Simply West of Heaven by Moniqu Bucheger – Book Tour



When Monique isn’t writing, you can find her playing taxi driver to one or more of her 12 children, plotting her next novel, scrapbooking, or being the “Mamarazzi” at any number of child-oriented events. 

Even though she realizes there will never be enough hours in any given day, Monique tries very hard to enjoy the journey that is her life. She shares it with a terrific husband, her dozen children, twelve grand-darlings, too many cats, and many real and imaginary friends. She is the author of several books in three series and hopes to write many more.

  
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When her dad confiscates her deceased mom’s journals, 12-year-old Ginnie West counts on her BFF, Tillie, to help her get them back. But Tillie’s not so sure the ghost of Ginnie’s mom will make a good addition to their new family tree.

Then the girls’ world gets flipped upside-down when a blast from the past shows up and makes Tillie go nutburgers. Life gets complicated when Ginnie is forced to choose between helping her best friend and getting the answers she’s always dreamed of.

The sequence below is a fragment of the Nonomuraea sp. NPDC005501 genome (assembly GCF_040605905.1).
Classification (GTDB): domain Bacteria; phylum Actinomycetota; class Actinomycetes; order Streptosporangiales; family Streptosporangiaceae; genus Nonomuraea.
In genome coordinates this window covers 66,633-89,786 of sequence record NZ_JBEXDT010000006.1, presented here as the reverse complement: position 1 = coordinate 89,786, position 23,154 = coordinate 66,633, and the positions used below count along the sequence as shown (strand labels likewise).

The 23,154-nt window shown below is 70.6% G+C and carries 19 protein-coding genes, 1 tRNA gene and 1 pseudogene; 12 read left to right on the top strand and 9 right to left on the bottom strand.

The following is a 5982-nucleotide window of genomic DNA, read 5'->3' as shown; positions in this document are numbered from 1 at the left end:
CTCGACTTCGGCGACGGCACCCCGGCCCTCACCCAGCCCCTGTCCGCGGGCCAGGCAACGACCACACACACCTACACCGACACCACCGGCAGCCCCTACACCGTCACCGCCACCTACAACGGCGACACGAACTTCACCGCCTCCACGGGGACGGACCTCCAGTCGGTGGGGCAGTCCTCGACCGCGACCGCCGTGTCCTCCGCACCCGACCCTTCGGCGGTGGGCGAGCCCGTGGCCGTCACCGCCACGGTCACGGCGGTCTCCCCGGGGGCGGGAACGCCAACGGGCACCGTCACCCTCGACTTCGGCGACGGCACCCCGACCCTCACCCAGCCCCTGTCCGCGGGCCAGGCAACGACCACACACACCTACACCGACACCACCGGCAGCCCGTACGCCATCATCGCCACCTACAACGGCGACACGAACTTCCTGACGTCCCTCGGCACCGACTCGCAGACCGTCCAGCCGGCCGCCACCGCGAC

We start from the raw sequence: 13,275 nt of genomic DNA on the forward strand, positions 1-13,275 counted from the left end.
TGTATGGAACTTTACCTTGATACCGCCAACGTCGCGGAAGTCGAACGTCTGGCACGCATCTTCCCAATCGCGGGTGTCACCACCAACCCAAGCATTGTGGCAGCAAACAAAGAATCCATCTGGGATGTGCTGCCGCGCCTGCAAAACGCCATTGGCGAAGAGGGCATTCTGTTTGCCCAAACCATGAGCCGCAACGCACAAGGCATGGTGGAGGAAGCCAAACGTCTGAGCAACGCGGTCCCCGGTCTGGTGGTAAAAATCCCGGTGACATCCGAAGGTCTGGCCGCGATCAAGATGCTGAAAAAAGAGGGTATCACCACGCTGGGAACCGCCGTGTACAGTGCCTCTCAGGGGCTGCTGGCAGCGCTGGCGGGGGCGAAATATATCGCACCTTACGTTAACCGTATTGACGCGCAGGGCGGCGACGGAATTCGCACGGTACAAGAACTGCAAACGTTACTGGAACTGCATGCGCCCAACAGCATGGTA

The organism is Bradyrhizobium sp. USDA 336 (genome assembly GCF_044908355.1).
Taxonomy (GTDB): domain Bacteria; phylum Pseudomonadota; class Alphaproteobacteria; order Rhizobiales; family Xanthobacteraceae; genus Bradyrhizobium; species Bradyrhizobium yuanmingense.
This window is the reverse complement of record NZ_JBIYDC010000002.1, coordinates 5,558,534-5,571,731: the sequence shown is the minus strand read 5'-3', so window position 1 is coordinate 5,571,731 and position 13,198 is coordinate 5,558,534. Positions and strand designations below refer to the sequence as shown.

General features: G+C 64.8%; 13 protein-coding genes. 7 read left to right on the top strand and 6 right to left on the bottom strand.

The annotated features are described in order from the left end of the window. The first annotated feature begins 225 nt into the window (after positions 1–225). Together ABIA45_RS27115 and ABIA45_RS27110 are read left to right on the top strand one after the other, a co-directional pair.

What reviewers are saying about this book:
*Like Anne of “Anne of Green Gables,” Ginnie is a character you can’t help but love.

*I couldn’t put these books down. I was not only entertained, but inspired.

*Bucheger does an amazing job of writing this story but without giving a cookie cutter answer to the problems Ginnie faces. 





Mama?” Ginnie repeated, shaking her head like an Etch-A-Sketch, trying to make sense of what she was seeing. The woman’s hand flflew to her mouth. “Oh, honey, no! I’m so sorry.” She reached a hand to Ginnie’s shoulder. Ginnie stiffffened, certain the hand would go straight through her like sunlight. You can’t feel ghosts, right? Instead, the hand pulled her closer. The woman’s other arm slipped around her shoulders and squeezed Ginnie into a bear hug. She started to resist, then recognized the flfloral scent of her mother’s perfume. The arms released her. “Sweetheart, I’m so sorry! I didn't think about that … I mean … I’m sorry. I'm not your mama.” Feeling like she’d just stepped offff the Tilt-A-Whirl at the fair, Ginnie lurched to the side. The woman wiped her eyes. Ginnie tried to make sense of her words. “I'm your aunt … Aunt Roni.”